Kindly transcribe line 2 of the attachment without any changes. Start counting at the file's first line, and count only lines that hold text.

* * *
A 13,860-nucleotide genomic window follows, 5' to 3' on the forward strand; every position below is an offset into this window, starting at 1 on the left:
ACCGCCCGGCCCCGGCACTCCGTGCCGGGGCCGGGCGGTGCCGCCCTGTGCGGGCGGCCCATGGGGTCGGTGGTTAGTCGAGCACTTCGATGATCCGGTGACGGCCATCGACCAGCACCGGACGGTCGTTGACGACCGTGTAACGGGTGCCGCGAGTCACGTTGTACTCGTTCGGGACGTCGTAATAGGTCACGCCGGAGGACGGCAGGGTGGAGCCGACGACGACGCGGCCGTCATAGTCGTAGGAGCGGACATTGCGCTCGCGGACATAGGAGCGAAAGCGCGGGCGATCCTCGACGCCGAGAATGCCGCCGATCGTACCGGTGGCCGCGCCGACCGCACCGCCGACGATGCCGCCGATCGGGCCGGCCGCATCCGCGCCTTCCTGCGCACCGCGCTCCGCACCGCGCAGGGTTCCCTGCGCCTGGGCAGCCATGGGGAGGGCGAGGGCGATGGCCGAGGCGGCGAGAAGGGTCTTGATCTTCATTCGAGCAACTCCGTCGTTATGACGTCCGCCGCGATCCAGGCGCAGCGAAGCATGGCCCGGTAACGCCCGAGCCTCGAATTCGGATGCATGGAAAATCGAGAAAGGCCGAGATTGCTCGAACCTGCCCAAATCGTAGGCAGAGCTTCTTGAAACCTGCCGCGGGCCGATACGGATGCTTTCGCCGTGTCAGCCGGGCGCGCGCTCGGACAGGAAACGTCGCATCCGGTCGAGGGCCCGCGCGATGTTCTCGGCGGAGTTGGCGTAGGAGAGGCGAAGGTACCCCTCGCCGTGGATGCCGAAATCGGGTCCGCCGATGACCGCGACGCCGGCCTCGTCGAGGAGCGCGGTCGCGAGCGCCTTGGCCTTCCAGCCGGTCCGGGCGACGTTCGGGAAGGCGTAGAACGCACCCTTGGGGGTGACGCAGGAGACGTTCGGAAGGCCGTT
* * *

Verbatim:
ACCGCCCGGCCCCGGCACTCCGTGCCGGGGCCGGGCGGTGCCGCCCTGTGCGGGCGGCCCATGGGGTCGGTGGTTAGTCGAGCACTTCGATGATCCGGTGACGGCCATCGACCAGCACCGGACGGTCGTTGACGACCGTGTAACGGGTGCCGCGAGTCACGTTGTACTCGTTCGGGACGTCGTAATAGGTCACGCCGGAGGACGGCAGGGTGGAGCCGACGACGACGCGGCCGTCATAGTCGTAGGAGCGGACATTGCGCTCGCGGACATAGGAGCGAAAGCGCGGGCGATCCTCGACGCCGAGAATGCCGCCGATCGTACCGGTGGCCGCGCCGACCGCACCGCCGACGATGCCGCCGATCGGGCCGGCCGCATCCGCGCCTTCCTGCGCACCGCGCTCCGCACCGCGCAGGGTTCCCTGCGCCTGGGCAGCCATGGGGAGGGCGAGGGCGATGGCCGAGGCGGCGAGAAGGGTCTTGATCTTCATTCGAGCAACTCCGTCGTTATGACGTCCGCCGCGATCCAGGCGCAGCGAAGCATGGCCCGGTAACGCCCGAGCCTCGAATTCGGATGCATGGAAAATCGAGAAAGGCCGAGATTGCTCGAACCTGCCCAAATCGTAGGCAGAGCTTCTTGAAACCTGCCGCGGGCCGATACGGATGCTTTCGCCGTGTCAGCCGGGCGCGCGCTCGGACAGGAAACGTCGCATCCGGTCGAGGGCCCGCGCGATGTTCTCGGCGGAGTTGGCGTAGGAGAGGCGAAGGTACCCCTCGCCGTGGATGCCGAAATCGGGTCCGCCGATGACCGCGACGCCGGCCTCGTCGAGGAGCGCGGTCGCGAGCGCCTTGGCCTTCCAGCCGGTCCGGGCGACGTTCGGGAAGGCGTAGAACGCACCCTTGGGGGTGACGCAGGAGACGTTCGGAAGGCCGTT